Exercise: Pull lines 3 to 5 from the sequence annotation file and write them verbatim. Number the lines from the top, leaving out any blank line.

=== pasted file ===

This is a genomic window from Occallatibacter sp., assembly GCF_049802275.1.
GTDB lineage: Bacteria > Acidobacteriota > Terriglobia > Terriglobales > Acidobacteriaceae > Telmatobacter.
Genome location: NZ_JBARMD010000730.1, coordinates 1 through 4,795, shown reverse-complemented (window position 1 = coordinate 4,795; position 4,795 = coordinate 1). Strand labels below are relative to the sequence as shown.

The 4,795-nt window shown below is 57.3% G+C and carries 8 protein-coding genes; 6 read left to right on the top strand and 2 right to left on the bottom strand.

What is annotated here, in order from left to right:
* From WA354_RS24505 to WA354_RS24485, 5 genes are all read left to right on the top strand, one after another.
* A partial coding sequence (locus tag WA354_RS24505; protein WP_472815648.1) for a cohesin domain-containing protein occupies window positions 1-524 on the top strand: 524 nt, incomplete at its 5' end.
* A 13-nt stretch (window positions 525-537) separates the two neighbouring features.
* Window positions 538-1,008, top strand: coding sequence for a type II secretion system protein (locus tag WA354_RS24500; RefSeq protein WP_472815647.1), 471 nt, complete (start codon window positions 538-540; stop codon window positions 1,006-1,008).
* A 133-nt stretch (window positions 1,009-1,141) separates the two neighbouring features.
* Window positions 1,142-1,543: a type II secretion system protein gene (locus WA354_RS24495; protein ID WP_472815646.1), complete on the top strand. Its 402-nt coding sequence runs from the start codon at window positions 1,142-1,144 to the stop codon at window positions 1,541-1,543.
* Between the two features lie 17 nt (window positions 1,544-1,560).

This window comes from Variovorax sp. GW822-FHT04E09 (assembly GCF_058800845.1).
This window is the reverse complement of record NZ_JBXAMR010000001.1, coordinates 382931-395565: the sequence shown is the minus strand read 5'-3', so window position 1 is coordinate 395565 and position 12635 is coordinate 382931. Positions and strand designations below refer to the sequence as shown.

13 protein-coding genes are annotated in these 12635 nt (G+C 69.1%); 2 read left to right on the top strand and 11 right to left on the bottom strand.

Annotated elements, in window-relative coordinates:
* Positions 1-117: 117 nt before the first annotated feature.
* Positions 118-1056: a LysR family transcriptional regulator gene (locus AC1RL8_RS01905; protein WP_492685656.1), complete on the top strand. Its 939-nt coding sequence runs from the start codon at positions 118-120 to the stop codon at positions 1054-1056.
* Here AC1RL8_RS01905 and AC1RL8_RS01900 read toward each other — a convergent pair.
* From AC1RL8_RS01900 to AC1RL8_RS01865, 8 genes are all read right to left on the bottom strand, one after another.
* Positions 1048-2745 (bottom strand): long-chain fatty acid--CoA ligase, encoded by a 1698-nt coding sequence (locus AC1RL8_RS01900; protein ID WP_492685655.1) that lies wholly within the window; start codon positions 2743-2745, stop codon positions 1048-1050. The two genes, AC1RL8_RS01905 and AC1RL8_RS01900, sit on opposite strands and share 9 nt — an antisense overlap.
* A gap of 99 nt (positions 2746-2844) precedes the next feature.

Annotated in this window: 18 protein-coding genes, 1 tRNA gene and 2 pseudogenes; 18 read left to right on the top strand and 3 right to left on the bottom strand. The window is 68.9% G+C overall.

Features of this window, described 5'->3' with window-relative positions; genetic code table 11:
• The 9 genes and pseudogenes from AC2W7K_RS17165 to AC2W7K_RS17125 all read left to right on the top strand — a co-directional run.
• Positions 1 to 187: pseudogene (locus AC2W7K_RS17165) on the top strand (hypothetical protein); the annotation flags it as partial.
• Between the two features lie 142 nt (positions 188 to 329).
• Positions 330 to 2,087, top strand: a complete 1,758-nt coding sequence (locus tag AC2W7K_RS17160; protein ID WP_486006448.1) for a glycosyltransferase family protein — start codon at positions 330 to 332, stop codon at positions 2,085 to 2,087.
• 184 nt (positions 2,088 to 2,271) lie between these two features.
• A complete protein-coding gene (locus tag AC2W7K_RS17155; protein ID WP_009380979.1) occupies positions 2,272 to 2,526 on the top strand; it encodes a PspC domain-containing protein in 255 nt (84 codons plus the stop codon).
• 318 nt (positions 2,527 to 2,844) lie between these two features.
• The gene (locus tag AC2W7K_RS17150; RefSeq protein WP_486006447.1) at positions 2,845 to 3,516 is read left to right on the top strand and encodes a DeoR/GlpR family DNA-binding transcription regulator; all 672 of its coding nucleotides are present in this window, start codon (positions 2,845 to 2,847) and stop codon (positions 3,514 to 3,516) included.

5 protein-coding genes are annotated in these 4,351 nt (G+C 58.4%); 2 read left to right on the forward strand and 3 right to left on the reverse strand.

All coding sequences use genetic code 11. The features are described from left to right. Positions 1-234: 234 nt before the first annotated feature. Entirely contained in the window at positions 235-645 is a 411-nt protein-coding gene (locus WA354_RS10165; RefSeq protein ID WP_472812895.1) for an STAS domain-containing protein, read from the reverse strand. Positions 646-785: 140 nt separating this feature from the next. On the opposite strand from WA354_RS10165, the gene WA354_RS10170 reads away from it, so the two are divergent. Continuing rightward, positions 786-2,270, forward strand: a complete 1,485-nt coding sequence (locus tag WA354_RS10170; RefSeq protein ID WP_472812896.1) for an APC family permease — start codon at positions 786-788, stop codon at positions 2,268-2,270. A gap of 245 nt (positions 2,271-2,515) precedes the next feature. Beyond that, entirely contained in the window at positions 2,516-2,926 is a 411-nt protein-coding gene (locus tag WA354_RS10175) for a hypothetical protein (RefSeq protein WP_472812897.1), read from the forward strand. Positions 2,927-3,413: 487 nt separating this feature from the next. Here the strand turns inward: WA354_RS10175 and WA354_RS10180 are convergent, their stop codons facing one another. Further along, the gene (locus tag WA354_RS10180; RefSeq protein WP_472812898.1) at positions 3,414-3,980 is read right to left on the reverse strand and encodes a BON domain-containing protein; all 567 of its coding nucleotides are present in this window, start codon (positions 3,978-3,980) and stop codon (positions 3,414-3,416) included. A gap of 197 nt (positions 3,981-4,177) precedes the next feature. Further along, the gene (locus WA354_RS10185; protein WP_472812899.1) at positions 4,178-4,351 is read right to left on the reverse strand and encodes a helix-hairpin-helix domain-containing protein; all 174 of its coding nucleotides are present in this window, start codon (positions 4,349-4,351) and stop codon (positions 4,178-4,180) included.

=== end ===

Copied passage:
Genome location: NZ_JBARMD010000730.1, coordinates 1 through 4,795, shown reverse-complemented (window position 1 = coordinate 4,795; position 4,795 = coordinate 1). Strand labels below are relative to the sequence as shown.

The 4,795-nt window shown below is 57.3% G+C and carries 8 protein-coding genes; 6 read left to right on the top strand and 2 right to left on the bottom strand.

What is annotated here, in order from left to right: